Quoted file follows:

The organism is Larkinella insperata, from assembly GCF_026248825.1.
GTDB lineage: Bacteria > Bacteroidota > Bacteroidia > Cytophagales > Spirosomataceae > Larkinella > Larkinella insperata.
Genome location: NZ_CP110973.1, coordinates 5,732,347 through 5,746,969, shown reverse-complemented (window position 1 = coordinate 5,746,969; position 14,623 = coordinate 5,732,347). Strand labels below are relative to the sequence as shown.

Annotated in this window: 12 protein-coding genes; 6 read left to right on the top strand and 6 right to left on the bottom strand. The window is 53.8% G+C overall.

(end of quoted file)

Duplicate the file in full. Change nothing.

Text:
The organism is Larkinella insperata, from assembly GCF_026248825.1.
GTDB lineage: Bacteria > Bacteroidota > Bacteroidia > Cytophagales > Spirosomataceae > Larkinella > Larkinella insperata.
Genome location: NZ_CP110973.1, coordinates 5,732,347 through 5,746,969, shown reverse-complemented (window position 1 = coordinate 5,746,969; position 14,623 = coordinate 5,732,347). Strand labels below are relative to the sequence as shown.

Annotated in this window: 12 protein-coding genes; 6 read left to right on the top strand and 6 right to left on the bottom strand. The window is 53.8% G+C overall.